Popular music is increasingly being represented and celebrated as an aspect of contemporary cultural history and heritage. In many places across the world, popular music heritage sites – including museums, archives, commemorative plaques adorning buildings, and what could be referred to as DIY music heritage initiatives – constitute some of the key ways in which popular music artists, scenes and events are being remembered. Bringing together a selection of wide-ranging contributions, the purpose of this book is to present a number of case studies from Europe and Australia that demonstrate the variety of ways in which popular music is being cast as cultural heritage and as a medium that invokes the collective memory of successive generations whose identity and sense of cultural belonging have often been indelibly inscribed by the musical soundscapes of their teen and early adult years. This book was originally published as a special issue of Popular Music and Society.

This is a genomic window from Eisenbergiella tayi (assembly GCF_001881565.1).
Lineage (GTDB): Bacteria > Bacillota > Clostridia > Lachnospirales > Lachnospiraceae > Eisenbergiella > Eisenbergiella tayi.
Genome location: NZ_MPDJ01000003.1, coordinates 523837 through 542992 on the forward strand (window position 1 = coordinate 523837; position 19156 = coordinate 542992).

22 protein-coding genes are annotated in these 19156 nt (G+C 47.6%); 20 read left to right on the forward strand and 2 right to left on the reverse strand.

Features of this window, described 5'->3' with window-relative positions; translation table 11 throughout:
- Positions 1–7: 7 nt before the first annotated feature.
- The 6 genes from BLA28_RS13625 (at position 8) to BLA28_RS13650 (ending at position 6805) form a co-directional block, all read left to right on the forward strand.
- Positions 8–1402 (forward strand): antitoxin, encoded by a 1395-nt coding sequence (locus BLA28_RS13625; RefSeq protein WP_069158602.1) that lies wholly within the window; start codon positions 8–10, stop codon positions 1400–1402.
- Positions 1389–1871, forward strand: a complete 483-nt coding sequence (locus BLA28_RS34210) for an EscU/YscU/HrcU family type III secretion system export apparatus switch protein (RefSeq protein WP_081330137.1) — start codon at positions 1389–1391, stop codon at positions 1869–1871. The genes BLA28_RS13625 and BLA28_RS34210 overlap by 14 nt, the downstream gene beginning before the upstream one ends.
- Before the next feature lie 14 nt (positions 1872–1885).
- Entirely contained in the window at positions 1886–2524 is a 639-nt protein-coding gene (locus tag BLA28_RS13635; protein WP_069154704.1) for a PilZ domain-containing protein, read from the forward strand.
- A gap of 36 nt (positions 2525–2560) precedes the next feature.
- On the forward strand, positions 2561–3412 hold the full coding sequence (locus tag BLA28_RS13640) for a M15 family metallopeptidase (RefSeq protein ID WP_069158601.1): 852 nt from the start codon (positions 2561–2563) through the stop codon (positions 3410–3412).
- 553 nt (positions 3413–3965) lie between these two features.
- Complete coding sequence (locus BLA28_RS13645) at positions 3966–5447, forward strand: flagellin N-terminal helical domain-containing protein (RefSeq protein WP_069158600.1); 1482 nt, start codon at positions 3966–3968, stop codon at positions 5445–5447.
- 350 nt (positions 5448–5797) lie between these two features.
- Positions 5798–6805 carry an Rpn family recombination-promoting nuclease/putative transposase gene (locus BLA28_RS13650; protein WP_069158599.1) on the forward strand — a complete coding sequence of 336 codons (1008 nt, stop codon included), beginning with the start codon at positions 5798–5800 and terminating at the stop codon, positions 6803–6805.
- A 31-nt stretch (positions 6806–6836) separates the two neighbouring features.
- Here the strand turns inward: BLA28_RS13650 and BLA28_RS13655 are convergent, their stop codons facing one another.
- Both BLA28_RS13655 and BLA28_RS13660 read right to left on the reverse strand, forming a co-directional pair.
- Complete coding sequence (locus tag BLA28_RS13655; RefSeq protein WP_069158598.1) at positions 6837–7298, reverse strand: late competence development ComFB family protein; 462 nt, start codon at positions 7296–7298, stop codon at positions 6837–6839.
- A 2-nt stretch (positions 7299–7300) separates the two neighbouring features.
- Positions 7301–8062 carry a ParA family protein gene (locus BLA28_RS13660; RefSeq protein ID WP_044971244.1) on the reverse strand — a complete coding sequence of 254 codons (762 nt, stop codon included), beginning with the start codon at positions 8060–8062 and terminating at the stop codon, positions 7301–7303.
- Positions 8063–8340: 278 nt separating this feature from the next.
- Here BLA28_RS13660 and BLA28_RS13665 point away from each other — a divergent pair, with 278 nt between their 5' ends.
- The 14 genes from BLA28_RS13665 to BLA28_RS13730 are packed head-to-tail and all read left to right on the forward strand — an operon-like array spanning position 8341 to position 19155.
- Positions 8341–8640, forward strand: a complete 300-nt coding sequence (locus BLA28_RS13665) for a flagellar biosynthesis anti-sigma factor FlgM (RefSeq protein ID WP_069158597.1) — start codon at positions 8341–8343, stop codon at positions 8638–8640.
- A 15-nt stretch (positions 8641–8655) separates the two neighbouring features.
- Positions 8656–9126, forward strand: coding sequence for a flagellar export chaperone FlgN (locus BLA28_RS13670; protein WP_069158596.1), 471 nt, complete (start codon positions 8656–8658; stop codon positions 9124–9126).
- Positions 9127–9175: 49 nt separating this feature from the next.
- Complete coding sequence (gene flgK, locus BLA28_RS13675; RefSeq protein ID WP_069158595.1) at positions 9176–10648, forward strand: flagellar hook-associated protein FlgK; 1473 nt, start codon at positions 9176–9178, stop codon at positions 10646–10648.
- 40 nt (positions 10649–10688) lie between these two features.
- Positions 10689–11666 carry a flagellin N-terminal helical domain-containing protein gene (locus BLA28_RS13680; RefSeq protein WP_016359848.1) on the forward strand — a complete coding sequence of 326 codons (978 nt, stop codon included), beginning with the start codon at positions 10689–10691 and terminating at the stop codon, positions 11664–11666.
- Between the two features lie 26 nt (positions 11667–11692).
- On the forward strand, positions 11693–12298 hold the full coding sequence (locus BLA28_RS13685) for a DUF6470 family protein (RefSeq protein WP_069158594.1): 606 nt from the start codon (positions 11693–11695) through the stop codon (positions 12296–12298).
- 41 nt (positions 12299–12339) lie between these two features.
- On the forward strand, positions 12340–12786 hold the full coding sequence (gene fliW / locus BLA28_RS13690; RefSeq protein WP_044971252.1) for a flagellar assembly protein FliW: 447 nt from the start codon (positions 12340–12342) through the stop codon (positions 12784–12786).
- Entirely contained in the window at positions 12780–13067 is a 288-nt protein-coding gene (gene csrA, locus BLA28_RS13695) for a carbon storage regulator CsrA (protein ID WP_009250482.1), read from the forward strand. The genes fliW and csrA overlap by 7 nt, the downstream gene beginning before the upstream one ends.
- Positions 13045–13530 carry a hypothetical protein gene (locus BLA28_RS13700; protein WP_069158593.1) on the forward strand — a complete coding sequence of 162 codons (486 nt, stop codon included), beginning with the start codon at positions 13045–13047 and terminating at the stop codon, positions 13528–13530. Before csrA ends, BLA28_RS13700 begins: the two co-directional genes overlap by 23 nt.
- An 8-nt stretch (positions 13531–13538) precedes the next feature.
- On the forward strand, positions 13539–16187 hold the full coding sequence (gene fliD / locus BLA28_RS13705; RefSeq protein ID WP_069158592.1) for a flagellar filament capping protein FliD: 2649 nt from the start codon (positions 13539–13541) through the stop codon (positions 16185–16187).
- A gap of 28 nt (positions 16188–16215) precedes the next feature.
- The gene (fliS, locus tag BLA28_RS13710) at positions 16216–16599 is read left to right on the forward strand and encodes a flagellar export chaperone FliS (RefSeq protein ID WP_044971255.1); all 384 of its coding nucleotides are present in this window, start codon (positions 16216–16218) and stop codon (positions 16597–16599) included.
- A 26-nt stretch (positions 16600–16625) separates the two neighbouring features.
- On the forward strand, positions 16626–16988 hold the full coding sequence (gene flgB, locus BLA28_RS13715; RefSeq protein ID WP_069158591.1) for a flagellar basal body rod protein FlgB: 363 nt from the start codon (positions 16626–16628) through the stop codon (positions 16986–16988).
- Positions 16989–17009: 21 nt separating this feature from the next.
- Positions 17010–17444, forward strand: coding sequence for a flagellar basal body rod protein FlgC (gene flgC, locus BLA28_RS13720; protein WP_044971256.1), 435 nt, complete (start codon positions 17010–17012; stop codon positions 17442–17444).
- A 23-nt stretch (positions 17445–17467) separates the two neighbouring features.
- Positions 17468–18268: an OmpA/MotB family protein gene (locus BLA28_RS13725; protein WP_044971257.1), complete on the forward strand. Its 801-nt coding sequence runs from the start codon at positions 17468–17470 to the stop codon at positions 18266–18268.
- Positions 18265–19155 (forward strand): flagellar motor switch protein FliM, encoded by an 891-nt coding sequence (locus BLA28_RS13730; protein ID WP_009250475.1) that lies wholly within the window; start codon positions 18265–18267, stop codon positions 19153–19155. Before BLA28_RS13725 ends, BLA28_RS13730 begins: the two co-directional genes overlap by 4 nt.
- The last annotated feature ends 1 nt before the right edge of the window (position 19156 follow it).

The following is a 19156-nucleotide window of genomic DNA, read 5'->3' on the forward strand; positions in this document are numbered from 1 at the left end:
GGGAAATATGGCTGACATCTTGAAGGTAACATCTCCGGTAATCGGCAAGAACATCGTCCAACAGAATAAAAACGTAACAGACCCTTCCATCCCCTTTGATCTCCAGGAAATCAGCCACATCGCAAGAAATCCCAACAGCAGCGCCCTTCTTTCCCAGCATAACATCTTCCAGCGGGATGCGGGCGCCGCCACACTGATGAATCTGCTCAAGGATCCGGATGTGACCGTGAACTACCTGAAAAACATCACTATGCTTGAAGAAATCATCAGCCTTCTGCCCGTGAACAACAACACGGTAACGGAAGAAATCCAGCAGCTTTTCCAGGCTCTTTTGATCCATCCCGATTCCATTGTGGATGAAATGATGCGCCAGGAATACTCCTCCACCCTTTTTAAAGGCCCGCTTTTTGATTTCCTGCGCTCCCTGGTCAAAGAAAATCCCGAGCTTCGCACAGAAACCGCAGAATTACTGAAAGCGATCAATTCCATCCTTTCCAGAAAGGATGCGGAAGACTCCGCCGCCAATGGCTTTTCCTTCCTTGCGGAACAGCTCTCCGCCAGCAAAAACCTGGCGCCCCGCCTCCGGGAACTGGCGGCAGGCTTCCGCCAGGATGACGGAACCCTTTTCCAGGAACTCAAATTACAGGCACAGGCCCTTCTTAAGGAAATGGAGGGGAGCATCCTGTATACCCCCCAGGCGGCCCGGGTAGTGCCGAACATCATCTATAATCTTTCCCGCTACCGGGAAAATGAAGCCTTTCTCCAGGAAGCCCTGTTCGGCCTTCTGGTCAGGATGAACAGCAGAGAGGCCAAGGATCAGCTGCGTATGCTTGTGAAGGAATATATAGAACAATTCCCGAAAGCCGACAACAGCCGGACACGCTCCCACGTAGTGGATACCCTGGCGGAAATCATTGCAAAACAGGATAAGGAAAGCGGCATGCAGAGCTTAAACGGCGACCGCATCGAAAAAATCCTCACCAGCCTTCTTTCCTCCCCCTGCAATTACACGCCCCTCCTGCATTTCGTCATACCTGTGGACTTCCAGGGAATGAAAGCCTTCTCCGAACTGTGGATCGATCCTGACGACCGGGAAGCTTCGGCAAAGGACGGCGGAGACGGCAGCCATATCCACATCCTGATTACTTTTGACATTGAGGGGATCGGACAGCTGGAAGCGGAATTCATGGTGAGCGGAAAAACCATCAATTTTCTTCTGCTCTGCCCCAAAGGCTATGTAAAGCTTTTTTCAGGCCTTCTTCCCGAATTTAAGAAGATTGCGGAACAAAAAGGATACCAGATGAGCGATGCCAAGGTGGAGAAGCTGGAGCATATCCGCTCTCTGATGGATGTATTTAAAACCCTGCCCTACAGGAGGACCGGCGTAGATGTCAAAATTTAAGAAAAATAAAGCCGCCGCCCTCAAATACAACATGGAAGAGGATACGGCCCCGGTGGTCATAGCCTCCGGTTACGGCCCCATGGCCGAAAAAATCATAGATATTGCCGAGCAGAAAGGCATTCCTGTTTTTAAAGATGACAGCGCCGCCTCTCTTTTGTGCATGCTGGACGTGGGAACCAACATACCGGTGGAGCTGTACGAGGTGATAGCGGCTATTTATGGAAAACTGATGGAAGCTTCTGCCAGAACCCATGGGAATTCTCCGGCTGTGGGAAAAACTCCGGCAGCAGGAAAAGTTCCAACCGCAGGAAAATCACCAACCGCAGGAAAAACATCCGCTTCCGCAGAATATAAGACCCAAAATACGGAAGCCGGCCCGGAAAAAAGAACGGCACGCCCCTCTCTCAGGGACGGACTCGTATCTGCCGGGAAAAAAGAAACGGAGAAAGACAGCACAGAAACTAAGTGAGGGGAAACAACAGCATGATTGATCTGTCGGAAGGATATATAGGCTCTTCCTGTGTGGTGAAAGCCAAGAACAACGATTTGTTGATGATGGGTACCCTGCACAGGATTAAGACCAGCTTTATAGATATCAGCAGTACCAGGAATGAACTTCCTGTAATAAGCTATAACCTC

Introduction: Popular Music, Cultural Memory, and Heritage Andy Bennett and Susanne Janssen
1. Historical Records, National Constructions: The Contemporary Popular Music Archive Sarah Baker, Peter Doyle and Shane Homan
2. Popular Music and Materiality: Memorabilia and Memory Traces Andy Bennett and Ian Rogers
3. Articulations of Identity and Distinction: The Meanings of Language in Dutch Popular Music Arno van der Hoeven, Susanne Janssen and Simone Driessen
4. Not Singing in Tune: The Hor 29 Novembar Choir and the Invention of a Translocal Do-It-Yourself Popular Music Heritage in Austria Rosa Reitsamer
5. The Aesthetics of Slovene Popular Music for Different Generations of Slovene Listeners: The Contribution of Audience Research Natalija Majsova
6. Talk of Heritage: Critical Benchmarks and DIY Preservationism in Progressive Rock Timothy J. Dowd, Trent Ryan and Yun Tai